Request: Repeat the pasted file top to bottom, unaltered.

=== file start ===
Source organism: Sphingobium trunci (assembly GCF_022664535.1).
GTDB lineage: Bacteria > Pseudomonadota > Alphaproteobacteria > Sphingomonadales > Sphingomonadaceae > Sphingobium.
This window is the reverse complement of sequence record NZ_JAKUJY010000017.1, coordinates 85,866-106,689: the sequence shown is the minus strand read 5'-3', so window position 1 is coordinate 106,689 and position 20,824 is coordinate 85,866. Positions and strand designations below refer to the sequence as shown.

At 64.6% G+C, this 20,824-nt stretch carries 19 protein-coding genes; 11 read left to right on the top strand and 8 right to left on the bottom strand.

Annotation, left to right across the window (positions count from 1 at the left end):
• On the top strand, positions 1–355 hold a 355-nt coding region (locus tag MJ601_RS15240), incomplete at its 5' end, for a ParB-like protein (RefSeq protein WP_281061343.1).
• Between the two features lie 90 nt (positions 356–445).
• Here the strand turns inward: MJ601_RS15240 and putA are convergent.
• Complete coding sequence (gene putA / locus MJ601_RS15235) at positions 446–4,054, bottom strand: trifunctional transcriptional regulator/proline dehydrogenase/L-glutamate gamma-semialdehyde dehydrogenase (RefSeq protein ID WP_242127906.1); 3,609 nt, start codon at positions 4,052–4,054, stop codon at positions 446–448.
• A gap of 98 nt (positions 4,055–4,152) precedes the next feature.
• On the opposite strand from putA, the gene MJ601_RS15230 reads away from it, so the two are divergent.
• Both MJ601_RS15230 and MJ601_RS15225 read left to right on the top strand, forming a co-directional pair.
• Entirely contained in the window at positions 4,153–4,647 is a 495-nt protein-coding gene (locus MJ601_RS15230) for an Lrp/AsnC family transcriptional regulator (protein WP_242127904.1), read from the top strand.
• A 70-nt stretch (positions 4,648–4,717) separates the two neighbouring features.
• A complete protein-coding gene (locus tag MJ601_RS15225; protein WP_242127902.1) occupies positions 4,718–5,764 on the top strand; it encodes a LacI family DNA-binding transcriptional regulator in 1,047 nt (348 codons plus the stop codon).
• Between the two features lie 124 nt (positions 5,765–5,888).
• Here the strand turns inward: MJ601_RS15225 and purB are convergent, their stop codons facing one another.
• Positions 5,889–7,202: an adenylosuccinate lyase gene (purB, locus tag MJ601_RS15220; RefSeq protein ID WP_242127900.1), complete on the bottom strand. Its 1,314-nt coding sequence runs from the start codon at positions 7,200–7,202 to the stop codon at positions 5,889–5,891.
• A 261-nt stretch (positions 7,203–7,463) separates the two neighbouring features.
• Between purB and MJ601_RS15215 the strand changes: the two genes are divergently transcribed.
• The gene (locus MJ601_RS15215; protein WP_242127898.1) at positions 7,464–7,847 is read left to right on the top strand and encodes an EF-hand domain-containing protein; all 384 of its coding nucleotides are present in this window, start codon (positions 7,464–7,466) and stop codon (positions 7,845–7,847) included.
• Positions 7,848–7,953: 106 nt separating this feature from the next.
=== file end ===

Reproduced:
Source organism: Sphingobium trunci (assembly GCF_022664535.1).
GTDB lineage: Bacteria > Pseudomonadota > Alphaproteobacteria > Sphingomonadales > Sphingomonadaceae > Sphingobium.
This window is the reverse complement of sequence record NZ_JAKUJY010000017.1, coordinates 85,866-106,689: the sequence shown is the minus strand read 5'-3', so window position 1 is coordinate 106,689 and position 20,824 is coordinate 85,866. Positions and strand designations below refer to the sequence as shown.

At 64.6% G+C, this 20,824-nt stretch carries 19 protein-coding genes; 11 read left to right on the top strand and 8 right to left on the bottom strand.

Annotation, left to right across the window (positions count from 1 at the left end):
• On the top strand, positions 1–355 hold a 355-nt coding region (locus tag MJ601_RS15240), incomplete at its 5' end, for a ParB-like protein (RefSeq protein WP_281061343.1).
• Between the two features lie 90 nt (positions 356–445).
• Here the strand turns inward: MJ601_RS15240 and putA are convergent.
• Complete coding sequence (gene putA / locus MJ601_RS15235) at positions 446–4,054, bottom strand: trifunctional transcriptional regulator/proline dehydrogenase/L-glutamate gamma-semialdehyde dehydrogenase (RefSeq protein ID WP_242127906.1); 3,609 nt, start codon at positions 4,052–4,054, stop codon at positions 446–448.
• A gap of 98 nt (positions 4,055–4,152) precedes the next feature.
• On the opposite strand from putA, the gene MJ601_RS15230 reads away from it, so the two are divergent.
• Both MJ601_RS15230 and MJ601_RS15225 read left to right on the top strand, forming a co-directional pair.
• Entirely contained in the window at positions 4,153–4,647 is a 495-nt protein-coding gene (locus MJ601_RS15230) for an Lrp/AsnC family transcriptional regulator (protein WP_242127904.1), read from the top strand.
• A 70-nt stretch (positions 4,648–4,717) separates the two neighbouring features.
• A complete protein-coding gene (locus tag MJ601_RS15225; protein WP_242127902.1) occupies positions 4,718–5,764 on the top strand; it encodes a LacI family DNA-binding transcriptional regulator in 1,047 nt (348 codons plus the stop codon).
• Between the two features lie 124 nt (positions 5,765–5,888).
• Here the strand turns inward: MJ601_RS15225 and purB are convergent, their stop codons facing one another.
• Positions 5,889–7,202: an adenylosuccinate lyase gene (purB, locus tag MJ601_RS15220; RefSeq protein ID WP_242127900.1), complete on the bottom strand. Its 1,314-nt coding sequence runs from the start codon at positions 7,200–7,202 to the stop codon at positions 5,889–5,891.
• A 261-nt stretch (positions 7,203–7,463) separates the two neighbouring features.
• Between purB and MJ601_RS15215 the strand changes: the two genes are divergently transcribed.
• The gene (locus MJ601_RS15215; protein WP_242127898.1) at positions 7,464–7,847 is read left to right on the top strand and encodes an EF-hand domain-containing protein; all 384 of its coding nucleotides are present in this window, start codon (positions 7,464–7,466) and stop codon (positions 7,845–7,847) included.
• Positions 7,848–7,953: 106 nt separating this feature from the next.